JavaScript conquers the server

Node.js, Jaxer, EJScript, RingoJS, and AppengineJS combine the familiarity of JavaScript, low overhead, blazing speed, and unique twists

By Peter Wayner, InfoWorld |  Software, java, JavaScript

In 1996 when no one believed in Apple and AOL was voted most likely to succeed, Netscape took its shiny, new JavaScript language from the browser and stuck it in the Netscape Enterprise HTTP server. That was probably the first moment that someone tried to make JavaScript the lingua franca for back-office servers, but it wasn't the last. After Netscape dissolved into Mozilla, new stacks with JavaScript have come and gone as the true believers try again and again.

Now some 15 years later, JavaScript on the server is back in vogue. The buzz from the latest round of believers is that JavaScript is the "new Ruby," for all of the same reasons that Netscape began the trend. Using the same code for the client and the server makes life easier for everyone -- you never know when you'll need to move a routine from one to the other. I can't tell you how many times I've tried to make sure that the Java version of the SHA256 hash algorithm running on the server produced the same output as the JavaScript version running on the client.

[ Also on InfoWorld: 13 open source development projects making waves in the enterprlse. See "Open source programming tools on the rise." | Keep up on key application development insights with the Fatal Exception blog and Developer World newsletter. ]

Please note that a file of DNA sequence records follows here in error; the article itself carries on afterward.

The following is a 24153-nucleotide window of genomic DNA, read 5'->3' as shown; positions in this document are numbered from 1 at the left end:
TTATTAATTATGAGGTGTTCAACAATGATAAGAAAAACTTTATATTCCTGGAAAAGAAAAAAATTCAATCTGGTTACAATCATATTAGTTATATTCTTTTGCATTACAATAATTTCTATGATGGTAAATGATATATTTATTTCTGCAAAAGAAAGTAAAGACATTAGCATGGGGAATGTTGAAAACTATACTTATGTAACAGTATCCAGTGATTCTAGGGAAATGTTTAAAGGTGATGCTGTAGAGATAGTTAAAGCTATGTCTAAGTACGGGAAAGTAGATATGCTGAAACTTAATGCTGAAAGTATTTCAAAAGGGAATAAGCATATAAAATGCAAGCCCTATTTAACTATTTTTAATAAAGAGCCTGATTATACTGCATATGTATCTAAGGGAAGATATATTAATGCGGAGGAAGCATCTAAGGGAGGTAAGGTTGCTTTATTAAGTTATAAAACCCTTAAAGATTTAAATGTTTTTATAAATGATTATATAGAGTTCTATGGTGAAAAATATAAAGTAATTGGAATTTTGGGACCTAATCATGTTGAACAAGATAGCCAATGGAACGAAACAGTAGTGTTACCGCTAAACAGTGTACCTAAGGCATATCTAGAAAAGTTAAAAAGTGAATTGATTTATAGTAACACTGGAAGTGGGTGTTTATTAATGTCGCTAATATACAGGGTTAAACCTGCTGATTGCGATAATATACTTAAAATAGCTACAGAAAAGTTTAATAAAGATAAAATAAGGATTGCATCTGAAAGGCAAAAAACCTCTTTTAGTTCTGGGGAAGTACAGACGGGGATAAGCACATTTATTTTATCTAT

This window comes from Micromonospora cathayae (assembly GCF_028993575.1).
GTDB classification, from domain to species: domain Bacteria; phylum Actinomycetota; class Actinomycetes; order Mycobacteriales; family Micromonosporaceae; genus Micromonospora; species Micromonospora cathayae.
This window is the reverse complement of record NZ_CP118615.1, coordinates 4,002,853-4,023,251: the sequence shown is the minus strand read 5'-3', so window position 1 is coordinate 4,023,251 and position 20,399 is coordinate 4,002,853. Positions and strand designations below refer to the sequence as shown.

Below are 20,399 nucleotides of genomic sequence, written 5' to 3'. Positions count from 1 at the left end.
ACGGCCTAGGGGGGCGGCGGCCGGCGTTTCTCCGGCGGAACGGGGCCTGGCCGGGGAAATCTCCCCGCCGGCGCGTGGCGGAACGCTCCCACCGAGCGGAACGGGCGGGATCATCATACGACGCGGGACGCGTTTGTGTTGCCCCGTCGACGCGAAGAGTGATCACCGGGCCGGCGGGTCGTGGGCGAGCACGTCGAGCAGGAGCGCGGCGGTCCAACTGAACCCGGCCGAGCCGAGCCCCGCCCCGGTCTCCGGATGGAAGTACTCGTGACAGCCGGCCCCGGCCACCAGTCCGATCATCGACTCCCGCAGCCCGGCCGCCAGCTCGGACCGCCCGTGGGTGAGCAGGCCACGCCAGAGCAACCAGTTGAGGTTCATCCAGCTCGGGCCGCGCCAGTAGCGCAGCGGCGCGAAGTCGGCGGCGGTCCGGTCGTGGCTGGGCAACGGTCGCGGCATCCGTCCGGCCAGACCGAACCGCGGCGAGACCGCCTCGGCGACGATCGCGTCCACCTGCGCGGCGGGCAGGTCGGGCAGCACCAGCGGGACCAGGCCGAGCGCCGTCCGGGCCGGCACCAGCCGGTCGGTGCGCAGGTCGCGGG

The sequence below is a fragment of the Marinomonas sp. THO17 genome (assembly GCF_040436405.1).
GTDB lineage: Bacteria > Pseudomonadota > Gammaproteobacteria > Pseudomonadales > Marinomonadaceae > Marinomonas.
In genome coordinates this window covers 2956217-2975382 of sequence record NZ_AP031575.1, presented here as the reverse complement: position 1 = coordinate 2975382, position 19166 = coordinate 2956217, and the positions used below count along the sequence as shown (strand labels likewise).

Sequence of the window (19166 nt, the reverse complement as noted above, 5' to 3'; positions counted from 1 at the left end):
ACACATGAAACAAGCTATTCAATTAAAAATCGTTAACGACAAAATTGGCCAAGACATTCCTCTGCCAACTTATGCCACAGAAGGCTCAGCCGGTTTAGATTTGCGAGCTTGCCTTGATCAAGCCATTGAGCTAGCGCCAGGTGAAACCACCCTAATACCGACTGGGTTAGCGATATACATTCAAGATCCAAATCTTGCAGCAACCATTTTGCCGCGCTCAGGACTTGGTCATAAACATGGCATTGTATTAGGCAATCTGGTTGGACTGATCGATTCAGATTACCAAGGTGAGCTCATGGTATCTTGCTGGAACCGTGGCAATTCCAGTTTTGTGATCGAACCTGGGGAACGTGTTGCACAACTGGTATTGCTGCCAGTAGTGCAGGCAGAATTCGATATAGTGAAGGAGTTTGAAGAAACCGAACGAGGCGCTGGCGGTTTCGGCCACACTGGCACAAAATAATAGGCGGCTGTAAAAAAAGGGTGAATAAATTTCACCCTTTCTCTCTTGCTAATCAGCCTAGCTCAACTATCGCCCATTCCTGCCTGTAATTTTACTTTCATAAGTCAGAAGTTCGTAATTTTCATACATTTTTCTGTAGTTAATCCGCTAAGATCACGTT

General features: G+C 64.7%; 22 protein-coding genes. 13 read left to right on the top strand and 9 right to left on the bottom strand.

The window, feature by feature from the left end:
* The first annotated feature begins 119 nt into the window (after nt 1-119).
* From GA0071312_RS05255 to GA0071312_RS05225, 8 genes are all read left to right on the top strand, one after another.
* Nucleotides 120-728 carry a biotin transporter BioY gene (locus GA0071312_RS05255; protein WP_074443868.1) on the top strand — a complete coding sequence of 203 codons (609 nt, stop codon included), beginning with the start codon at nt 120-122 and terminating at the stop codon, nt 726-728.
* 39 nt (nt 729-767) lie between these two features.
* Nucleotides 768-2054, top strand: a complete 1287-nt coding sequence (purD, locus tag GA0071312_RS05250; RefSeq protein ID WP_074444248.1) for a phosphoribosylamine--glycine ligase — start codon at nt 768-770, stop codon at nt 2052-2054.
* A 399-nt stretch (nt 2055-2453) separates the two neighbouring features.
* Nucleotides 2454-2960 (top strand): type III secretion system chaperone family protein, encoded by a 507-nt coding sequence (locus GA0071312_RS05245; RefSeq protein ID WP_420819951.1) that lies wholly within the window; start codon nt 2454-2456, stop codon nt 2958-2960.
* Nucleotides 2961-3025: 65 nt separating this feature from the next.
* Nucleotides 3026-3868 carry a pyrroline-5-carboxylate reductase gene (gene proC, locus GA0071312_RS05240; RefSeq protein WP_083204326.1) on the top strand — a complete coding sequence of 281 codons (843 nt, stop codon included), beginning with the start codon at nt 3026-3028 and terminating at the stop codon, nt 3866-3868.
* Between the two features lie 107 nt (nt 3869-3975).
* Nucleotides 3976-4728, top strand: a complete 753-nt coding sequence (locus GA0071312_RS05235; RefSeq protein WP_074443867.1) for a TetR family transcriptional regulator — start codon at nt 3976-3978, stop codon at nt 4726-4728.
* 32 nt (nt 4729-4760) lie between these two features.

But some things are different this time. Many of the earlier efforts were built around perfectly nice JavaScript engines like Rhino that offered perfectly acceptable performance. Now we have a number of new JavaScript engines such as Google's V8, which is much faster and uses many of the just-in-time compilation ideas that sustained Java's virtual machines over the years. Suddenly JavaScript is speedy enough that people think of using it for its velocity, not its convenience. It's entirely possible that all of the hard work on the browser engines is making JavaScript the fastest dynamic language and one of the best choices for server-side programming.


Originally published on InfoWorld |  Click here to read the original story.
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